After my first day of driving I was awakened by a phone call. The caller told me I had a flat tire on my driver’s side rear. I threw on some clothes and went downstairs to assess the damage. Sure enough, the driver’s side rear tire was flat as a pancake. Now what to do?
As luck would have it the gardener, who lives on the grounds, was working nearby. He knew where the spare tire was located under the bed of the truck completely out of sight. He was already dirty so he didn't mind kneeling in the red dust which covers everything here, sticks to your shoes and permeates your clothes at the slightest contact. So I was grateful for that. Together we started working to put on the spare tire.
He said he doesn't have a car of his own so he wasn't totally sure of how to place the jack to get the truck up off the ground. I gave him some hints and he got the spare down onto the ground and unhooked from its mounting. He loosened the lug nuts on the tire. He jacked the truck up but it wouldn't go high enough to get the spare tire on. We found a stone about 6 inches thick and after jacking the truck back down we set the jack on the stone. This time there was no problem getting the tire high enough of f the ground to change it and in a few moments the old tire was off and the spare tire was on. I drove the truck two blocks to a gas station where they found a big puncture in my tire and fixed it within fifteen minutes.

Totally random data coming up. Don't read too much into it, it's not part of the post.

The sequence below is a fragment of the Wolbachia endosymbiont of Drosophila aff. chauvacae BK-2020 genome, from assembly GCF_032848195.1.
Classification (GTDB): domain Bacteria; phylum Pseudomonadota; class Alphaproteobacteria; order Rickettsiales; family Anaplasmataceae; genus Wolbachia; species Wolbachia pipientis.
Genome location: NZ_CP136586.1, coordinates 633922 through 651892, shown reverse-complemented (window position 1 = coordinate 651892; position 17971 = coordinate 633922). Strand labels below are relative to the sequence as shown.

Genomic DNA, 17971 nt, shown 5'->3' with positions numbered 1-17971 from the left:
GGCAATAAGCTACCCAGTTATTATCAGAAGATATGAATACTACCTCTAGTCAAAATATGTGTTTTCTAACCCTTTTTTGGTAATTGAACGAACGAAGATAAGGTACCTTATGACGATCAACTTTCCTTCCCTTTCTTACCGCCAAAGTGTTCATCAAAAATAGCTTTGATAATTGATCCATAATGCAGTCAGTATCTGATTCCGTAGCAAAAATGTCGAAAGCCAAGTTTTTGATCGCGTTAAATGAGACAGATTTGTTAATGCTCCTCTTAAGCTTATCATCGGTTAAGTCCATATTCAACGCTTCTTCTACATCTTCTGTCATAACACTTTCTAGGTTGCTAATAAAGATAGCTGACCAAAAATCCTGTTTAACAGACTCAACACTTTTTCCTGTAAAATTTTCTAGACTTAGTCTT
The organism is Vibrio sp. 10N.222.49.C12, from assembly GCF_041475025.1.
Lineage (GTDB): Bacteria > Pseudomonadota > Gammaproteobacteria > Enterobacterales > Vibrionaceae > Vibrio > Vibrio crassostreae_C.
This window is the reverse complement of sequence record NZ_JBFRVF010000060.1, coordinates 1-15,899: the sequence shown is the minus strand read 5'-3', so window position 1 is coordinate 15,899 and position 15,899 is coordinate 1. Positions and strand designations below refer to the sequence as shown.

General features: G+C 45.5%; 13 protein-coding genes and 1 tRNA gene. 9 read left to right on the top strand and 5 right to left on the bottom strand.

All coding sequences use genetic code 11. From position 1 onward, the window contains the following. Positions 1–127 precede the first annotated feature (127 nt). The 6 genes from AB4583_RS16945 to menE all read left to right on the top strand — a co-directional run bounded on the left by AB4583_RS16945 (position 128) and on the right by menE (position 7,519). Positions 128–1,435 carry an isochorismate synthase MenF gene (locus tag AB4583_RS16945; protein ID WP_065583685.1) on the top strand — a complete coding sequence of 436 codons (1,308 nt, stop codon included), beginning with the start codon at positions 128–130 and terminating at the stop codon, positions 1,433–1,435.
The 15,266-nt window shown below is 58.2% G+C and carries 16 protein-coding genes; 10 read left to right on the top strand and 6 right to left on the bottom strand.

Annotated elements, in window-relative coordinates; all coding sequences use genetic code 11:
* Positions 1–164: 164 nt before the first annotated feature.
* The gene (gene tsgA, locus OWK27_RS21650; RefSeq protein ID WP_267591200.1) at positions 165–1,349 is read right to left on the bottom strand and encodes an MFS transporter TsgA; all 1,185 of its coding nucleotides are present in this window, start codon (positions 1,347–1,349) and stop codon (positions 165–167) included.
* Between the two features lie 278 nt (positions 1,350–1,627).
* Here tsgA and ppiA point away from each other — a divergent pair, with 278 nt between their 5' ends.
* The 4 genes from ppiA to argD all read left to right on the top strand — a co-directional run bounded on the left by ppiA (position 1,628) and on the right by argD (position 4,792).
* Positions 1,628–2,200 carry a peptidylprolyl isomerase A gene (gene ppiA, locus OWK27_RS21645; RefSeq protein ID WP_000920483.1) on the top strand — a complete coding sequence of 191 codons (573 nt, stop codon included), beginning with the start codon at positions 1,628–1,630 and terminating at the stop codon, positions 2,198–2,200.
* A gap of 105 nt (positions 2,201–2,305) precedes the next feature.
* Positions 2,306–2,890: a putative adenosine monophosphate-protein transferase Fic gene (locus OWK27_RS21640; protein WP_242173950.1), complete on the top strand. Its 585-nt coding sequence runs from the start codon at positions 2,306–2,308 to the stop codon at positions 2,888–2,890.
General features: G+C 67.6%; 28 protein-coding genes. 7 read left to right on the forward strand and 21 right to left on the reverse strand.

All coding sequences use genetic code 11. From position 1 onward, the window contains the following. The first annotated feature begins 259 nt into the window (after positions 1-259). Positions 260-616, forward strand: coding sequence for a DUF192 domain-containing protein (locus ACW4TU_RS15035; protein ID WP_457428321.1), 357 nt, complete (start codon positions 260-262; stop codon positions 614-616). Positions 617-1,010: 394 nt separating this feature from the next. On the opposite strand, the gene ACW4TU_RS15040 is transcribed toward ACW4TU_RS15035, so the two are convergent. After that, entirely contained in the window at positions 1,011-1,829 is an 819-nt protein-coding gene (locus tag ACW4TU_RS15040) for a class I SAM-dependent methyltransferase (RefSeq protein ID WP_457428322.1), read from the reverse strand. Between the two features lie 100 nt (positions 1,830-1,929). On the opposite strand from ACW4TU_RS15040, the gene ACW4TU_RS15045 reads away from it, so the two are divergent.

I tipped the gardener 3000 Ugandan shillings for his help. The gas station charged me 5000 shillings for the repair and I tip the guy 2000 shilling's more. So the total cost of tire repair was 10,000 Ugandan shillings or $3.33 American.
This is Nelson, our day guard. He opens the gate for us when we go in an out of our apartment complex. He is a very pleasant fellow as are most all Ugandans.
Next on our agenda was getting groceries to take with us to Gulu. We are told there is only one small grocery store there and it is very hard to get many things particularly meat or dairy products. So we drove to the grocery store and loaded up with 511,800 Shillings worth of groceries. We got most of what we needed and the total cost in American dollars was $170.16. Much of this stuff will last us the full six weeks we will be up there before we can come back to Kampala to resupply.
Life is interesting here, the driving is crazy, but the people are really warm and friendly.
This is the street we live on. It is called Commercial Street and is in a very nice neighborhood of Kampala. But like so many streets here it is not paved or only partially paved with killer speed bumps. You can't tell from this picture but we are also on a very steep hill, known to the missionaries as "Repentance Hill," because when you walk up it you repent at the top and promise never to do it again. The hill is steep enough that even in first gear my diesel powered truck has trouble making it to the top. I am guessing things get very interesting during the rainy season for those headed for the main thoroughfare at the top of the hill.